7. Parameter Spaces, Histograms, and Modes

Say I’m trying to characterize a population. One of the best ways to do so is to take the same numeric measurement or measurements from every individual in the population and make a scatterplot of all the data points, to see how they distribute themselves. If we only take one measurement from each individual, then our scatterplot is just a bunch of points on the standard number line. If we take two measurements from each, then our scatterplot is a bunch of points on the standard Cartesian plane. If we take three or more, then our scatterplot is a bunch of points in 3D-space, 4D-space, or higher. The 1-, 2-, 3-, 4-, etc., dimensional space that we plot our points in is the parameter space of our characterization, and each dimension is a parameter.1 The measurement can belong to the symposition as a whole, or to the symponents, or to the poses between them, or sometimes even abstruse mixes of these or of these and the measuring mechanism. Consequently, a symposition with more symponents will have more potential measurements and thus a higher dimensional parameter space. Ultimately though, the choice of measurements and thus the dimensionality of the parameter space is up to the measurer, but the enumeration of symponents and poses, both at the top levels and down to the substrate, provide a natural parameter space. If I mention a symposition’s parameter space without specifying exactly how it was chosen, then you can assume I mean that natural one that does not include abstruse mixes.

If we add one dimension to our parameter space, we can construct a histogram. A histogram carves up a parameter space into a number of discrete parcels or bins and depicts with the additional dimension how many individuals are plotted in that parcel or bin. A histogram effectively shows the local density of individuals in a subregion of the parameter space. You could call it a “population density landscape,” with peaks in the landscape corresponding to high density. These peaks are called modes. The number of peaks in a histogram depends on both the choice of parameter space and the choice of bins. Consider the population of raindrops that fall during a storm. For reasons related to lightning, raindrops usually carry a small amount of net static electric charge, either positive or negative. If negative, that means there is a tiny fraction of a percent more electrons in the drop than protons; and if positive, a tiny fraction of a percent less. Figure 1 shows a 2-dimensional histogram for raindrops built on a 1-dimensional parameter space with the x-axis being the parameter of charge and the y-axis being a scaled count of raindrops with such charge.


Figure 1. Histogram for the charge of raindrops with a diameter of 1.0 to 1.2 mm. ESU = statcoulombs. http://onlinelibrary.wiley.com/doi/10.1002/qj.49708134705/pdf

The raindrop histogram has one clear mode in the middle. Figure 2 plots stars according to their temperature/color and their luminosity/absolute magnitude. More massive stars tend to be brighter, but even though mass might be a more natural choice of parameter than the brightness, there’s no straightforward way to measure the mass of a star from Earth. The parameter space in Figure 2 is 2-dimensional, and though the additional dimension for the histogram is missing, you can imagine it very easily. The histogram would have at least three modes corresponding to white dwarfs, main sequence starts, and giants, with a possible fourth mode for supergiants if they aren’t just a tail off the distribution of giants.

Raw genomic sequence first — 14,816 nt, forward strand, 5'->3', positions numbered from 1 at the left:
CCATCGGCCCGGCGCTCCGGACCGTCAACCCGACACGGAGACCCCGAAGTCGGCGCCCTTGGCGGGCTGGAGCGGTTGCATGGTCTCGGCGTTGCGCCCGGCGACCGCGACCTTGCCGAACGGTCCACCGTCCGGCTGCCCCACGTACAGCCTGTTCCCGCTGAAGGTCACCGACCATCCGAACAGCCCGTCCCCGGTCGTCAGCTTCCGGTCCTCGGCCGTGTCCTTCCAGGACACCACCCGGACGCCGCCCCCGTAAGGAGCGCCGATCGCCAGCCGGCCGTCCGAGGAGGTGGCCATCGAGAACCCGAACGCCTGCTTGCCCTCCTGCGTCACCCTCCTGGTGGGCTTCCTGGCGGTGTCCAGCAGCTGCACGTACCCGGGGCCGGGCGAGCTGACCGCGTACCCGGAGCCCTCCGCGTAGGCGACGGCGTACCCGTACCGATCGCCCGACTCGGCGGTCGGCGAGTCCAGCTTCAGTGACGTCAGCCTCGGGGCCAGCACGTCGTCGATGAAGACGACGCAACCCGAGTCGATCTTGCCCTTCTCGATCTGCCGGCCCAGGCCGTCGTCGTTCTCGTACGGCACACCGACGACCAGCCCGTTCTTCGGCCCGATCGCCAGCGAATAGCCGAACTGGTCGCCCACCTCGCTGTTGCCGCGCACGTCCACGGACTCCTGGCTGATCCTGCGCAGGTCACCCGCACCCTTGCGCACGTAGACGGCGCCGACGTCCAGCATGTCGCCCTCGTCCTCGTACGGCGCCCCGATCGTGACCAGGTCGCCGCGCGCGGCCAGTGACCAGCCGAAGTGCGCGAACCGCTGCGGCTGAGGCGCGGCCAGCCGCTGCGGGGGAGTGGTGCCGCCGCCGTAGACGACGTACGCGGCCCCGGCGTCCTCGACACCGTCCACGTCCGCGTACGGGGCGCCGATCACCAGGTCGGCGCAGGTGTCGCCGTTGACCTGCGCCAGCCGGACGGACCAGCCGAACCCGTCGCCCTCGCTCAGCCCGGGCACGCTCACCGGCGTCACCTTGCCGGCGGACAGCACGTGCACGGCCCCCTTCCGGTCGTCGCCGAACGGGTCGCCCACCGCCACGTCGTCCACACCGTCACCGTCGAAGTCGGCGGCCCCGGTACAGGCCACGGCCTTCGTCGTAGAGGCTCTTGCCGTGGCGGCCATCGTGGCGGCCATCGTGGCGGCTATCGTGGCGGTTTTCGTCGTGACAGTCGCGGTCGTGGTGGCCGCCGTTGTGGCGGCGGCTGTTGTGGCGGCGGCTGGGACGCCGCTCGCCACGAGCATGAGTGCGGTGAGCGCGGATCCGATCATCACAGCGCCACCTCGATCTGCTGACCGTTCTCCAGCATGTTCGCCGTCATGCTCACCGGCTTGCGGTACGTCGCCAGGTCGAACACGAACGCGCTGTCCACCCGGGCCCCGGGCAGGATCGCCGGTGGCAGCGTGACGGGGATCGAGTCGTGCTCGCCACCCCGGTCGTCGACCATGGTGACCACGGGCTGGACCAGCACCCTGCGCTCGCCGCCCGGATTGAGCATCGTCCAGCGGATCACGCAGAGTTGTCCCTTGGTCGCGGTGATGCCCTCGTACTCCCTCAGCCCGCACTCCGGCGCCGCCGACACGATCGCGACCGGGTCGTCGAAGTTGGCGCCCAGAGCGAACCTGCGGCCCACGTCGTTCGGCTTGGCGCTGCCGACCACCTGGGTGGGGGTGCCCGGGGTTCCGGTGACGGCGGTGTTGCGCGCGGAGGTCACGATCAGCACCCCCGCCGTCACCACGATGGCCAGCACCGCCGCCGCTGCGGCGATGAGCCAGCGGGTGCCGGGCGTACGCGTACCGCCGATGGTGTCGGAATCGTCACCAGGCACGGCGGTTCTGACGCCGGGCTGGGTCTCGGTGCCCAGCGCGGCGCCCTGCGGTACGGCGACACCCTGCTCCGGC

Figure 2. Hertzsprung-Russell diagram. http://vnatsci.ltu.edu/s_schneider/astro/wbstla2k/mytalk/isoho/hrdiagram.gif

Histograms and parameter spaces take advantage of our natural abilities to visualize and understand physical space. You can flip the conceptual connection and imagine the three ordinary dimensions of space as being a parameter space, with the Dust as datapoints. A histogram constructed from this space as it encompasses the whole Universe would just correspond to the distribution of matter throughout it. In the state immediately after the Big Bang, there was exactly one mode in the distribution, as matter was distributed evenly throughout the hot quark-gluon plasma. Today, matter is quite clumped into many modes corresponding to superclusters, galaxies, planets, rocks, chemicals, etc. The evolving Logos has split the original mode into many modes, each of which sem-links its own many modes contained within. This hierarchy of modes of distribution of matter is, at a rough pass equating position with pose, the partonomy of the Logos, which has been shaped at its top levels by gravity and the bottom levels by the other forces.

But the modes and modes-within-modes of distribution of physical primitives lie strictly within the 3-dimensional “parameter space” of conventional physical space. Any individual symposition is a hierarchy of symponents posed together. If there is a natural parameter space for any symposition, and the dimensions of that space reflect the symposition itself and its symponents and poses, then there is a hierarchy of parameter spaces corresponding to the hierarchy of sympositions where some or all of the dimensions of one space are used in the construction of the dimensions of the space above it. The Dust is constrained to the parameter space of conventional space, but sympositions live in the nearly unbounded parameter space of possibility in the Logos.


1. It’s also called a configuration space and is conceptually similar to feature, phase, and state spaces


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